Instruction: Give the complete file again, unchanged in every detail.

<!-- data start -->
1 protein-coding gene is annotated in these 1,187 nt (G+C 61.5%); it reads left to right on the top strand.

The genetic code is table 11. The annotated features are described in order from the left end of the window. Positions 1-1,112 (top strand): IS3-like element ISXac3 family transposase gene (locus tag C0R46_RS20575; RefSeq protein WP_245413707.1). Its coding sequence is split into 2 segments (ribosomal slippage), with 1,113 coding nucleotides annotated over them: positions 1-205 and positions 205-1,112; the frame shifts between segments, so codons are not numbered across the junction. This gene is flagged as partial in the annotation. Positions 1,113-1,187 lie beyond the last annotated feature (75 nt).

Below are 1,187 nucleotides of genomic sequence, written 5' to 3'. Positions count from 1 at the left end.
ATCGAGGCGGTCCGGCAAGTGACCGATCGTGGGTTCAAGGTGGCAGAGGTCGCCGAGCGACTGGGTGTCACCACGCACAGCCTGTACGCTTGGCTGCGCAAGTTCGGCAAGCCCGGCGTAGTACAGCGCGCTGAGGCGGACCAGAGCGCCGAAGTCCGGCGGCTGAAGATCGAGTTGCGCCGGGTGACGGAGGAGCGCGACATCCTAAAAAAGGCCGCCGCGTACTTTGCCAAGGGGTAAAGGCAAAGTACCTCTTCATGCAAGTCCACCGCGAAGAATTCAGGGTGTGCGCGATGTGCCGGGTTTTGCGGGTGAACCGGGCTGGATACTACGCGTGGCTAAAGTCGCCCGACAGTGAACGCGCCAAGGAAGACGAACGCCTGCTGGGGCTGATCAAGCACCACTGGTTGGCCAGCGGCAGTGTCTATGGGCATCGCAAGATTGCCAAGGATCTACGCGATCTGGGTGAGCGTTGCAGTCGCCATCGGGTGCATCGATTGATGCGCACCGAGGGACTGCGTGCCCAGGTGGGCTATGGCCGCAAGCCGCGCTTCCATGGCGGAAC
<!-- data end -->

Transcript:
1 protein-coding gene is annotated in these 1,187 nt (G+C 61.5%); it reads left to right on the top strand.

The genetic code is table 11. The annotated features are described in order from the left end of the window. Positions 1-1,112 (top strand): IS3-like element ISXac3 family transposase gene (locus tag C0R46_RS20575; RefSeq protein WP_245413707.1). Its coding sequence is split into 2 segments (ribosomal slippage), with 1,113 coding nucleotides annotated over them: positions 1-205 and positions 205-1,112; the frame shifts between segments, so codons are not numbered across the junction. This gene is flagged as partial in the annotation. Positions 1,113-1,187 lie beyond the last annotated feature (75 nt).

Below are 1,187 nucleotides of genomic sequence, written 5' to 3'. Positions count from 1 at the left end.
ATCGAGGCGGTCCGGCAAGTGACCGATCGTGGGTTCAAGGTGGCAGAGGTCGCCGAGCGACTGGGTGTCACCACGCACAGCCTGTACGCTTGGCTGCGCAAGTTCGGCAAGCCCGGCGTAGTACAGCGCGCTGAGGCGGACCAGAGCGCCGAAGTCCGGCGGCTGAAGATCGAGTTGCGCCGGGTGACGGAGGAGCGCGACATCCTAAAAAAGGCCGCCGCGTACTTTGCCAAGGGGTAAAGGCAAAGTACCTCTTCATGCAAGTCCACCGCGAAGAATTCAGGGTGTGCGCGATGTGCCGGGTTTTGCGGGTGAACCGGGCTGGATACTACGCGTGGCTAAAGTCGCCCGACAGTGAACGCGCCAAGGAAGACGAACGCCTGCTGGGGCTGATCAAGCACCACTGGTTGGCCAGCGGCAGTGTCTATGGGCATCGCAAGATTGCCAAGGATCTACGCGATCTGGGTGAGCGTTGCAGTCGCCATCGGGTGCATCGATTGATGCGCACCGAGGGACTGCGTGCCCAGGTGGGCTATGGCCGCAAGCCGCGCTTCCATGGCGGAAC